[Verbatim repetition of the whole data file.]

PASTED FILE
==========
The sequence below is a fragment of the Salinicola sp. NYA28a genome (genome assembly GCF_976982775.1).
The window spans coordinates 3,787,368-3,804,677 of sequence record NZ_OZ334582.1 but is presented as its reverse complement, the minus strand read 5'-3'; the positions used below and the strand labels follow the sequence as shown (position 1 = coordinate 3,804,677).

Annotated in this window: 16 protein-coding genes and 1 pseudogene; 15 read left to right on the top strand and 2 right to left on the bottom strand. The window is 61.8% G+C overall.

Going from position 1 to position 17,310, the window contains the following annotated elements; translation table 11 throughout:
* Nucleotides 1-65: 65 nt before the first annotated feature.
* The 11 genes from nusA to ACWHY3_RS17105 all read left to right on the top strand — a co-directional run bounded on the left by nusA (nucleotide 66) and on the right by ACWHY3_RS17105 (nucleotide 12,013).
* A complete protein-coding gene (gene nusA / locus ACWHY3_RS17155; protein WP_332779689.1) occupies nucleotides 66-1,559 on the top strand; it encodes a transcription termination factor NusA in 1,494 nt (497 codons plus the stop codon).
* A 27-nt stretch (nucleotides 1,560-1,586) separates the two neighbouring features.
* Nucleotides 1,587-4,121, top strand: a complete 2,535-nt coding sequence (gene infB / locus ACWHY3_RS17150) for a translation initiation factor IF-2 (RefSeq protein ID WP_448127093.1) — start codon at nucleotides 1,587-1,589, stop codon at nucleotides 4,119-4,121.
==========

The sequence below is a fragment of the Salinicola sp. NYA28a genome (genome assembly GCF_976982775.1).
The window spans coordinates 3,787,368-3,804,677 of sequence record NZ_OZ334582.1 but is presented as its reverse complement, the minus strand read 5'-3'; the positions used below and the strand labels follow the sequence as shown (position 1 = coordinate 3,804,677).

Annotated in this window: 16 protein-coding genes and 1 pseudogene; 15 read left to right on the top strand and 2 right to left on the bottom strand. The window is 61.8% G+C overall.

Going from position 1 to position 17,310, the window contains the following annotated elements; translation table 11 throughout:
* Nucleotides 1-65: 65 nt before the first annotated feature.
* The 11 genes from nusA to ACWHY3_RS17105 all read left to right on the top strand — a co-directional run bounded on the left by nusA (nucleotide 66) and on the right by ACWHY3_RS17105 (nucleotide 12,013).
* A complete protein-coding gene (gene nusA / locus ACWHY3_RS17155; protein WP_332779689.1) occupies nucleotides 66-1,559 on the top strand; it encodes a transcription termination factor NusA in 1,494 nt (497 codons plus the stop codon).
* A 27-nt stretch (nucleotides 1,560-1,586) separates the two neighbouring features.
* Nucleotides 1,587-4,121, top strand: a complete 2,535-nt coding sequence (gene infB / locus ACWHY3_RS17150) for a translation initiation factor IF-2 (RefSeq protein ID WP_448127093.1) — start codon at nucleotides 1,587-1,589, stop codon at nucleotides 4,119-4,121.